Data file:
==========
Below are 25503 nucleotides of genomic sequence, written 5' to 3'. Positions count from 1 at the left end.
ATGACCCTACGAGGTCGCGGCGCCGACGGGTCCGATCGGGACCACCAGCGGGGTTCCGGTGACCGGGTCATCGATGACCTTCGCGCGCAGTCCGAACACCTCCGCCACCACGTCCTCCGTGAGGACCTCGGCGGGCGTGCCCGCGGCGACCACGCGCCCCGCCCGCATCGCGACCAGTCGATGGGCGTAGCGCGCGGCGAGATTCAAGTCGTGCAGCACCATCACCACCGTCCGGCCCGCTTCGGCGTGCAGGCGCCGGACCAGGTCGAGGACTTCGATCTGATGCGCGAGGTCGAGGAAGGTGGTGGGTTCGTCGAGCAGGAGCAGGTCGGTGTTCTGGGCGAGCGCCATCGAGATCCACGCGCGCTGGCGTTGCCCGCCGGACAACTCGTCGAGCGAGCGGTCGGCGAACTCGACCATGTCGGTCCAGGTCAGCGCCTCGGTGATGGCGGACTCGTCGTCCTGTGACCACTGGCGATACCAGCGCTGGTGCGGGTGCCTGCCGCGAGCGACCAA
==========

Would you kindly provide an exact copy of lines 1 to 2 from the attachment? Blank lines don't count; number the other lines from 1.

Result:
Below are 25503 nucleotides of genomic sequence, written 5' to 3'. Positions count from 1 at the left end.
ATGACCCTACGAGGTCGCGGCGCCGACGGGTCCGATCGGGACCACCAGCGGGGTTCCGGTGACCGGGTCATCGATGACCTTCGCGCGCAGTCCGAACACCTCCGCCACCACGTCCTCCGTGAGGACCTCGGCGGGCGTGCCCGCGGCGACCACGCGCCCCGCCCGCATCGCGACCAGTCGATGGGCGTAGCGCGCGGCGAGATTCAAGTCGTGCAGCACCATCACCACCGTCCGGCCCGCTTCGGCGTGCAGGCGCCGGACCAGGTCGAGGACTTCGATCTGATGCGCGAGGTCGAGGAAGGTGGTGGGTTCGTCGAGCAGGAGCAGGTCGGTGTTCTGGGCGAGCGCCATCGAGATCCACGCGCGCTGGCGTTGCCCGCCGGACAACTCGTCGAGCGAGCGGTCGGCGAACTCGACCATGTCGGTCCAGGTCAGCGCCTCGGTGATGGCGGACTCGTCGTCCTGTGACCACTGGCGATACCAGCGCTGGTGCGGGTGCCTGCCGCGAGCGACCAA